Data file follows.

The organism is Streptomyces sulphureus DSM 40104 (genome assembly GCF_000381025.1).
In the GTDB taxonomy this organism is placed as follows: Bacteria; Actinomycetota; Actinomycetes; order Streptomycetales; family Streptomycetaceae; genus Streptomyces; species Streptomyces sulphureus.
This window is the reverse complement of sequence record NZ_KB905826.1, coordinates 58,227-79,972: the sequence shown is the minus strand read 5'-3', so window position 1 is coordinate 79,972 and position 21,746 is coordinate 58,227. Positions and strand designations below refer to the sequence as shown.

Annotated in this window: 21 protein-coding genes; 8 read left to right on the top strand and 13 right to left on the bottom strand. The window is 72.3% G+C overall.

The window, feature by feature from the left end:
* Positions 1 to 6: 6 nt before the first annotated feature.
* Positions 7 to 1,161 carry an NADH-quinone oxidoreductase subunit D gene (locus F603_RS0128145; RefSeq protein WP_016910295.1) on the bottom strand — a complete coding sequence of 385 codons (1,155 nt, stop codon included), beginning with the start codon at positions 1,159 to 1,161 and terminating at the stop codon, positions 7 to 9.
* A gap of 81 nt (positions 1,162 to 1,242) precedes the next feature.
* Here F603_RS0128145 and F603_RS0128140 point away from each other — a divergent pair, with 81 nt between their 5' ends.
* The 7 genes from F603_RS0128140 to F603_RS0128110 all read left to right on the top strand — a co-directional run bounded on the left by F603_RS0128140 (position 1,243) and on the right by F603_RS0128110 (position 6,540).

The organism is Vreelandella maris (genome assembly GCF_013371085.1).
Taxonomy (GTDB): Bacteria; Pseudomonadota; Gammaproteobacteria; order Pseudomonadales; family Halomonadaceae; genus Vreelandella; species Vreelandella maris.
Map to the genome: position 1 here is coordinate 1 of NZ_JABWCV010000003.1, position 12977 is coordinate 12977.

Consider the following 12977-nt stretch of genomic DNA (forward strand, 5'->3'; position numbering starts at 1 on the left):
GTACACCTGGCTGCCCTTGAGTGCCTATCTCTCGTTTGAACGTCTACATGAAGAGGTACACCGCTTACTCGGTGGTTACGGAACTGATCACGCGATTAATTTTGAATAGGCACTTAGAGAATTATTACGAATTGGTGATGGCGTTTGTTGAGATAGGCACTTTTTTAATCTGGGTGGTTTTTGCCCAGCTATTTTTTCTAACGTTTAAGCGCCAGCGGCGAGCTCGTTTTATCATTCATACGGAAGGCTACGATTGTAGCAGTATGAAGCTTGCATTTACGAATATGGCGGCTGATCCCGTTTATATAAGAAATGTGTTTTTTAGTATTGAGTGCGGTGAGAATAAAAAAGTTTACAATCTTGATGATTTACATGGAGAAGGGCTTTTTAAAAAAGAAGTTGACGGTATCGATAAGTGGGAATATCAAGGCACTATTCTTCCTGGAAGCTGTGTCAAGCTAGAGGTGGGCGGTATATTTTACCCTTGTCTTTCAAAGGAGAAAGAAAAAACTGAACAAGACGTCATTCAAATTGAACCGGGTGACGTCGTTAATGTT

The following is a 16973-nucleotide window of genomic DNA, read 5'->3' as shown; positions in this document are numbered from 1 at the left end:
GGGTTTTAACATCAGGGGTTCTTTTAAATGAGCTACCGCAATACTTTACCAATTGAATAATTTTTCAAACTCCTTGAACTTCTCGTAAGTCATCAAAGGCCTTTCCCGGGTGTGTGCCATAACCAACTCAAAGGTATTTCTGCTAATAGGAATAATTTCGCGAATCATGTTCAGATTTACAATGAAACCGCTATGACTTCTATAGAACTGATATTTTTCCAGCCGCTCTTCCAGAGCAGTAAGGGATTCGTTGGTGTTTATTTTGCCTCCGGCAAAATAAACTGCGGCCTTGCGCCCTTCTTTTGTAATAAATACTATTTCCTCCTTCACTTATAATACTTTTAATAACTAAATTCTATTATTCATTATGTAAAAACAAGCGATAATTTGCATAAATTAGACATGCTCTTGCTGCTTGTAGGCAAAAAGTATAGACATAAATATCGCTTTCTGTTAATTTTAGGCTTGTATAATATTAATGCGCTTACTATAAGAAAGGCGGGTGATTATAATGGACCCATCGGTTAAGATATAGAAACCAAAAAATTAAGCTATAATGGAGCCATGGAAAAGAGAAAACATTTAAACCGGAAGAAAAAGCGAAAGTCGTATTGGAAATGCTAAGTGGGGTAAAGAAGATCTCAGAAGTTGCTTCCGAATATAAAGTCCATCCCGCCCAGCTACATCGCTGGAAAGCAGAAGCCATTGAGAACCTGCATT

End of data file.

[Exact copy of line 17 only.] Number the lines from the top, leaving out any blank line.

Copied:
GGGTTTTAACATCAGGGGTTCTTTTAAATGAGCTACCGCAATACTTTACCAATTGAATAATTTTTCAAACTCCTTGAACTTCTCGTAAGTCATCAAAGGCCTTTCCCGGGTGTGTGCCATAACCAACTCAAAGGTATTTCTGCTAATAGGAATAATTTCGCGAATCATGTTCAGATTTACAATGAAACCGCTATGACTTCTATAGAACTGATATTTTTCCAGCCGCTCTTCCAGAGCAGTAAGGGATTCGTTGGTGTTTATTTTGCCTCCGGCAAAATAAACTGCGGCCTTGCGCCCTTCTTTTGTAATAAATACTATTTCCTCCTTCACTTATAATACTTTTAATAACTAAATTCTATTATTCATTATGTAAAAACAAGCGATAATTTGCATAAATTAGACATGCTCTTGCTGCTTGTAGGCAAAAAGTATAGACATAAATATCGCTTTCTGTTAATTTTAGGCTTGTATAATATTAATGCGCTTACTATAAGAAAGGCGGGTGATTATAATGGACCCATCGGTTAAGATATAGAAACCAAAAAATTAAGCTATAATGGAGCCATGGAAAAGAGAAAACATTTAAACCGGAAGAAAAAGCGAAAGTCGTATTGGAAATGCTAAGTGGGGTAAAGAAGATCTCAGAAGTTGCTTCCGAATATAAAGTCCATCCCGCCCAGCTACATCGCTGGAAAGCAGAAGCCATTGAGAACCTGCATT